Don’t minimize the loss. Messages such as “I know exactly how you feel” may minimize your loved one’s unique feelings. If you have been through the loss of someone close to you, you know how you felt, but you don’t know just how the grieving person feels now. Instead, use statements such as, I know this is difficult or I know how hard it was for me when my mother died or some other statement that is heartfelt and truthful but leaves room for the uniqueness of your loved one’s experience.
Encourage sharing of uncomfortable feelings. Statements such as don’t cry, be strong or comments to push along one’s grief don’t allow the griever to have their unique experience. This sends the message that you are uncomfortable with your loved one’s intense feelings and, therefore, you will leave them to go through the emotions alone. Since most people feel somewhat overwhelmed by the intensity and unfamiliarity of grief, they may be worried that they will be unable to cope, so these phrases may in fact reinforce their fears rather than help. Instead, encourage your loved one’s process by saying, It’s okay to cry, or You don’t have to be so strong.
Create new traditions, rituals or activities. It can be a difficult transition to accept a new normal. Help your loved one re-engage in life. For example, if your loved one used to go for morning walks with the person who passed away, offer to spend mornings walking together or engaging in a new activity. Holidays, birthdays, anniversaries and other events filled with tradition can also be especially hard to deal with; try to help your loved one discover new ways to experience these events. At the same time, they should be encouraged to cherish the memories and traditions associated with the person who has passed away.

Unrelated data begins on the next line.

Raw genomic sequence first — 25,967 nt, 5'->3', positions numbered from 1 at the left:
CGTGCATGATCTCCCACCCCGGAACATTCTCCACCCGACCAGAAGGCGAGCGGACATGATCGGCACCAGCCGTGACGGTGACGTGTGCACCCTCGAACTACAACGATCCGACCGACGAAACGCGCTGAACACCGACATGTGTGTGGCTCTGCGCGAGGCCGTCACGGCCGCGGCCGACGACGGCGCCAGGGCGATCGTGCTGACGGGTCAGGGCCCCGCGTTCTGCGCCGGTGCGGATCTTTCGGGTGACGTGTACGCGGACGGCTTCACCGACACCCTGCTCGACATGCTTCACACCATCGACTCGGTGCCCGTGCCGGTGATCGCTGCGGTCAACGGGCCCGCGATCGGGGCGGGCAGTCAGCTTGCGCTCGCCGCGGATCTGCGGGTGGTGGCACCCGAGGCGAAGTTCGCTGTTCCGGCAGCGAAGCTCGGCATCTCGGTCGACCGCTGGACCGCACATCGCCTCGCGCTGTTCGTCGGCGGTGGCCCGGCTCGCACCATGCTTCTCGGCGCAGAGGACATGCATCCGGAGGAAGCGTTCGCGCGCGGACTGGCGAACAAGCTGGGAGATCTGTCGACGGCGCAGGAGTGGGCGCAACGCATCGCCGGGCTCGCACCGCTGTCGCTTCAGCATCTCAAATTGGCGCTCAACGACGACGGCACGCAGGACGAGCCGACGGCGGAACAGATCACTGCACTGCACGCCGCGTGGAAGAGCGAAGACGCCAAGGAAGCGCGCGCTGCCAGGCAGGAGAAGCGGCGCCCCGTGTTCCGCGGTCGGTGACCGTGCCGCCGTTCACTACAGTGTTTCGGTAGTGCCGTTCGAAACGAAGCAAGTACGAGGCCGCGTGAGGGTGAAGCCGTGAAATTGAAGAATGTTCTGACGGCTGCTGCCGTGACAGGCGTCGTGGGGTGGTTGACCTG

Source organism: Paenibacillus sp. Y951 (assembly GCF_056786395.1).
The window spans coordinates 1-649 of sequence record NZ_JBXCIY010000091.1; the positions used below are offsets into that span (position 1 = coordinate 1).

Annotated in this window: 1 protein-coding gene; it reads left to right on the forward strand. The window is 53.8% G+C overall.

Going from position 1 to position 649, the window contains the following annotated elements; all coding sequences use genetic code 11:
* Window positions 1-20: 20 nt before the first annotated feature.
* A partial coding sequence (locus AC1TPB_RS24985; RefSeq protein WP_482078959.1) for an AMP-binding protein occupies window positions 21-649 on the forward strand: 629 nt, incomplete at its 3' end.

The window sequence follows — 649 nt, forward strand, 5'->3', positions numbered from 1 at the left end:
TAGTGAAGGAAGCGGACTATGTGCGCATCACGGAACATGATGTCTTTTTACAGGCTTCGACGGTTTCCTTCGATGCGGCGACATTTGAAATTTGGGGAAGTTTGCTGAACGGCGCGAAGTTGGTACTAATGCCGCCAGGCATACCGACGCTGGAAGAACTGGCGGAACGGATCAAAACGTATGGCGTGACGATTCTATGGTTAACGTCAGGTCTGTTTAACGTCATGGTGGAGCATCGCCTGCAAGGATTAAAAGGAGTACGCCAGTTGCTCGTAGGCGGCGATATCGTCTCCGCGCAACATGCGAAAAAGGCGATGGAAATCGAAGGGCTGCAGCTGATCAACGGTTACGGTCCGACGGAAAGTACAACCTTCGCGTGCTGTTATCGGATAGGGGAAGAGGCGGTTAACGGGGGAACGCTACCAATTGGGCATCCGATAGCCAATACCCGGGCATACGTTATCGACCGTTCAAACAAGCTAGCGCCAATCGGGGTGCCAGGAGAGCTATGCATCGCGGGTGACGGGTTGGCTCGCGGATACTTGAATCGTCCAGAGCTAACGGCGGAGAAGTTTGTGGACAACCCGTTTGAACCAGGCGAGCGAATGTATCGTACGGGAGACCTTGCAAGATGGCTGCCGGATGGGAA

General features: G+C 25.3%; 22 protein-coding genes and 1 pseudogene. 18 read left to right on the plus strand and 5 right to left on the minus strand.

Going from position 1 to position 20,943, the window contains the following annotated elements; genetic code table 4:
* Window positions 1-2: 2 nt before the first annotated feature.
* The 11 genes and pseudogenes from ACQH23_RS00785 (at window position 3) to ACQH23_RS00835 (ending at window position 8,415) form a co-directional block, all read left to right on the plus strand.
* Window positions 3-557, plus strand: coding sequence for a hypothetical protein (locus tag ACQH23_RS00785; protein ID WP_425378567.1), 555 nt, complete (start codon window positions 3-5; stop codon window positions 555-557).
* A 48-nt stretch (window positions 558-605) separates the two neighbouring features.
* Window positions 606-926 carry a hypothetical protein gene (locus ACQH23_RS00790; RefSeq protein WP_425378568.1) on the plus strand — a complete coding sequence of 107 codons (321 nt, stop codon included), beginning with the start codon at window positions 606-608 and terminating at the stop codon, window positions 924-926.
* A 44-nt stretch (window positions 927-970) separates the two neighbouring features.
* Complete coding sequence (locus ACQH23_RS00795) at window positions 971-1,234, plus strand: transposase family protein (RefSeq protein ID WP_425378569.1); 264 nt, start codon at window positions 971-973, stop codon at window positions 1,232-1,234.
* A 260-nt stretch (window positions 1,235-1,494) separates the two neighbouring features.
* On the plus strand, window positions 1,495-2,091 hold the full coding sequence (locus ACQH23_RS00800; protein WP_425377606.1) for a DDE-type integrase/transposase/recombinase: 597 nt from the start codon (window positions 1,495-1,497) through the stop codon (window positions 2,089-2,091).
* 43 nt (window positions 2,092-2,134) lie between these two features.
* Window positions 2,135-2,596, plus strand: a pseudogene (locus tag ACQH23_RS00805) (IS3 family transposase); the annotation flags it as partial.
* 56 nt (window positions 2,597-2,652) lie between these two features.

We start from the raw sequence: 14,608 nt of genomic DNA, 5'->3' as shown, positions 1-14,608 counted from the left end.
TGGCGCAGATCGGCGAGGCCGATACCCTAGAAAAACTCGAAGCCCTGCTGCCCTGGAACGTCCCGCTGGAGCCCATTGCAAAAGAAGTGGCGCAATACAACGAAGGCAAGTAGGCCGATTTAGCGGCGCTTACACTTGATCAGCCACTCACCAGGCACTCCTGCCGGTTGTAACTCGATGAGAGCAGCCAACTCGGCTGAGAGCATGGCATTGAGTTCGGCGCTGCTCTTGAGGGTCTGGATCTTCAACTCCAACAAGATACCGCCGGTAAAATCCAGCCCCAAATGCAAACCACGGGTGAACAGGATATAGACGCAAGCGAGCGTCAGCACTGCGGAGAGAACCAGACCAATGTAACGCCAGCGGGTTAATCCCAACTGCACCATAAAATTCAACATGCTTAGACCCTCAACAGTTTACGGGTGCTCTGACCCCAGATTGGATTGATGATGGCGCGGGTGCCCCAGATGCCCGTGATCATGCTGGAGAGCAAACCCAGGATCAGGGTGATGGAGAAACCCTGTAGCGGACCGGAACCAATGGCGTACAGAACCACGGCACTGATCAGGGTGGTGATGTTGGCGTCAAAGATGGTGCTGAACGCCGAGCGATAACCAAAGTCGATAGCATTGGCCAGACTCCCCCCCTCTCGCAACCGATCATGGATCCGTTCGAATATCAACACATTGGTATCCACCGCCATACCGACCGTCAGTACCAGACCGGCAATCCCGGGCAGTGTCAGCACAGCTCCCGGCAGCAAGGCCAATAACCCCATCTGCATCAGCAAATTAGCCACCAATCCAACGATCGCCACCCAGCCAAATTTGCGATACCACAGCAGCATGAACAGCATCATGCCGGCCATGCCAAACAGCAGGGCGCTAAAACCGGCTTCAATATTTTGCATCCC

Encourage thoughtful decisions. As a rule of thumb, during the first year of the grieving process, it is important to hold off on any big decisions. Provide the person who is grieving permission to pay attention to their own needs and make choices accordingly. You can do this during their decision-making process by talking through various scenarios or advising them to take the time needed to make important decisions.
Avoid the “should.” Avoid statements such as you should… you need to… or you have to when providing advice or guidance for the griever. Only the person who is grieving knows what is fitting for them. Often, those grieving are told, You need to get out more… You shouldn’t be alone… You should get rid of his clothes — you have too many reminders. Again, the message to your loved one is that you think they should not be grieving, and this message may increase, not decrease, their sense of isolation. Instead, give advice that encourages the grieving person to trust themselves and make choices based on their needs, rather than on what others think they should be doing or feeling.
Grief is a long process. Several months or more after the death, your loved one may actually be feeling the loss more acutely, and much of their support system will have backed off. This is when they may need your support the most. Birthdays, holidays, anniversaries and other events may also evoke strong feelings for your grieving loved one.
Having compassion and patience will increase your ability to help with another’s pain. Provide permission to the griever to have their authentic experience and move through their process of grief at their own pace. Support groups, such as bereavement groups are available and provide the griever a unique home to share their grief.
“Honest listening is one of the best medicines we can offer the dying and the bereaved.” — Jean Cameron